My path was also not through the intervention of behavioral therapies , or solution-focused or problem fixing therapies (though I accept that any or all of this may be helpful to someone else.)  Rather, I was lucky enough to find a therapist who altered her plans for a cognitive-behavioral intervention after truly listening to me express my own sense of what I needed.  We engaged in the now largely out of favor psychotherapy, or “talk” therapy.  The path to my recovery was primarily talking to someone willing to genuinely listen and explore emotions and experiences.  Meaning-making of my experiences, and understanding the hows and whys of how I came to experience myself and the world in the way I did was what was most healing to me.
I’ve shared my background story, because I wish to persuade you not to hold the label of “mental illness” too tightly.  Again, I’ve lived the experience of feeling a desperate need for a psychiatric diagnosis.  I understand the feeling.  I only ask that you keep an open mind and consider what I have to say.
If you’ve spend any time at Mad in America, you’ve noticed a strong critique of a medical model of mental illness.  In fact you’ve probably noticed a strong critique of the term “mental illness” itself. You may have read persons arguing that mental illness is a mere social construct, or that mental illness is a myth.  I worry that this may feel frightening, or possibly even create a sense of powerful loss.  I could even see how hearing such things, depending on what you presently experience, might even feel like it threatens to take all your hope away.  I would like to try to ease those fears.
I feel confident in saying that there are few (if any) people arguing against the medical model or label of “mental illness” who deny the absolute reality of your real experience of distress.  I certainly do not.  I’ve lived the experience, and while not identical to your own, I feel it is fair to say we have some common ground.  I believe that anyone, given the right context and circumstances, can experience even the most extreme forms of cognitive and emotional distress.  What we sometimes call hallucinations or suicidal thoughts or deep sadness or panic and all the like – these are not experiences that you must accept as “just the way things are” without any hope of easing suffering.
However, I believe that treating the term “mental illness” as a literal truth does more to harm that hope of recovery than it does to help it.  You see, along with the popular claim that mental illness is a literal organic brain disease “just like diabetes” is a set of other dogmas unproven and unsupported by evidence.  These include, being regularly told that not only do you have a disease but that this disease also has no cure and that you will struggle with it for your entire life.  I have trouble imagining anything more hopeless than that.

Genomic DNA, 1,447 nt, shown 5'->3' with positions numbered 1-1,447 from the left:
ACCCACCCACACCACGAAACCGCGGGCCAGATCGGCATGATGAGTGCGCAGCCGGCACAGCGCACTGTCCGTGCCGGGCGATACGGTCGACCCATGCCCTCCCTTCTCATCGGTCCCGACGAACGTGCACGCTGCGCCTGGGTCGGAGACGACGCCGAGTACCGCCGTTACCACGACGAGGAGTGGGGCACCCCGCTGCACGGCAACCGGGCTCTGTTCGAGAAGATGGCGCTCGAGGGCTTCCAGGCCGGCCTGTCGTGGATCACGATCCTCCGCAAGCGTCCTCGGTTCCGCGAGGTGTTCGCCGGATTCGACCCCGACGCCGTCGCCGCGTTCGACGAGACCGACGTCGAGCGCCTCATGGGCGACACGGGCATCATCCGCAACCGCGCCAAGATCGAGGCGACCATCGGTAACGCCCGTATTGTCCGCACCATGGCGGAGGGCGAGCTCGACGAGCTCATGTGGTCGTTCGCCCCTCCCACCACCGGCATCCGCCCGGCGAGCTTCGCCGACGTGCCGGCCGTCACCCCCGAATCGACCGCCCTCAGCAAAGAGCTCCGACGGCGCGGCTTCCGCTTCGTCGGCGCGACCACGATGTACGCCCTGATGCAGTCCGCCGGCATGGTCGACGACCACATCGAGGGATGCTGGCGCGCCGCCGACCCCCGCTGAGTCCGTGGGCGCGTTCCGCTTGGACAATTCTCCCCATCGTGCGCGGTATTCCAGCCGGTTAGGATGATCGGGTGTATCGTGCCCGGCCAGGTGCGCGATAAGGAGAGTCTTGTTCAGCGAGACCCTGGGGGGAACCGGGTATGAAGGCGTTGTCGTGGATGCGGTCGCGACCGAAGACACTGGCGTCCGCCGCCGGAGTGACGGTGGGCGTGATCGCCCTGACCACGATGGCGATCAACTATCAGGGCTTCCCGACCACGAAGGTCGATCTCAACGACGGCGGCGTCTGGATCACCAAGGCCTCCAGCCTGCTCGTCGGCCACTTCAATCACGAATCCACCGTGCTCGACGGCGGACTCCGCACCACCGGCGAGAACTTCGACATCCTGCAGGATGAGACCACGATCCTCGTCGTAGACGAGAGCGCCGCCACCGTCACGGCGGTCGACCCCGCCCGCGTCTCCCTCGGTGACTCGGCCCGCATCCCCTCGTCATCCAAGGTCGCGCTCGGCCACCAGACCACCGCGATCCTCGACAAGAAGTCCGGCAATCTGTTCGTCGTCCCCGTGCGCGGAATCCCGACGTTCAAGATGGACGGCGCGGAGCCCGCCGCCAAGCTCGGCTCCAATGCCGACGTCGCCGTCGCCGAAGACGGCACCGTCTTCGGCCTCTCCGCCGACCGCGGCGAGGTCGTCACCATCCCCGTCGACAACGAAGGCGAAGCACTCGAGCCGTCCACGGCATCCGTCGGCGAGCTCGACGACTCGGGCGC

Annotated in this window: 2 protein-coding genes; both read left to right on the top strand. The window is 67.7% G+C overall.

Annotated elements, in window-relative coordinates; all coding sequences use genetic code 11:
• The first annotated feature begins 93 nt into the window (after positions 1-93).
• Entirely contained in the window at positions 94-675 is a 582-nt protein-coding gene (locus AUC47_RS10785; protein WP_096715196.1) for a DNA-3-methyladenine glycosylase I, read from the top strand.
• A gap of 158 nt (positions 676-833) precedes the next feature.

It also includes being told that you must take psychiatric medications, and often many different psychiatric medications for the rest of your life, and you should never ever consider stopping them.  This despite what we know about the limited efficacy of these medications (anti-depressants are barely more effective than placebo in clinical trials; anti-psychotics have a short term effectiveness but increase susceptibility to psychosis, have major medical side effects and decrease brain size over the long term.)  Where is the hope in this?
Looking back now, I wish the physician who prescribed me anti-depressants would not have told me stories of “chemical imbalance” that are simply not based in science.  In truth, most psychiatric medications alter normal brain activity, and there’s no evidence of an identifiable chemical imbalance of any sort at the root of emotional suffering.  Research suggests that there are some risks associated with long-term use of antidepressants, including the possibility of decreasing benefits from the drug and something referred to as “treatment resistant depression.”
I believe that psychiatric medications did assist me in my process over the short term.  However I also believe that I was on them far longer than needed because of misinformation from my physician.  I believe my long term use of antidepressants has impacted my overall range of emotional expression.  I believe that my long term use of antidepressants has made discontinuing them entirely much more difficult.  I feel that I was robbed of my right to make a fully informed decision, and that has had consequences for my life that I still feel.
Thankfully, those consequences are minor compared to the tragic experiences of many who are denied their right to informed consent.  Overall, I am a happy, healthy human who has experienced significant emotional healing.  But I still cannot help but feel anger and resentment at the disinformation presented to me by doctors which took away my right to choose.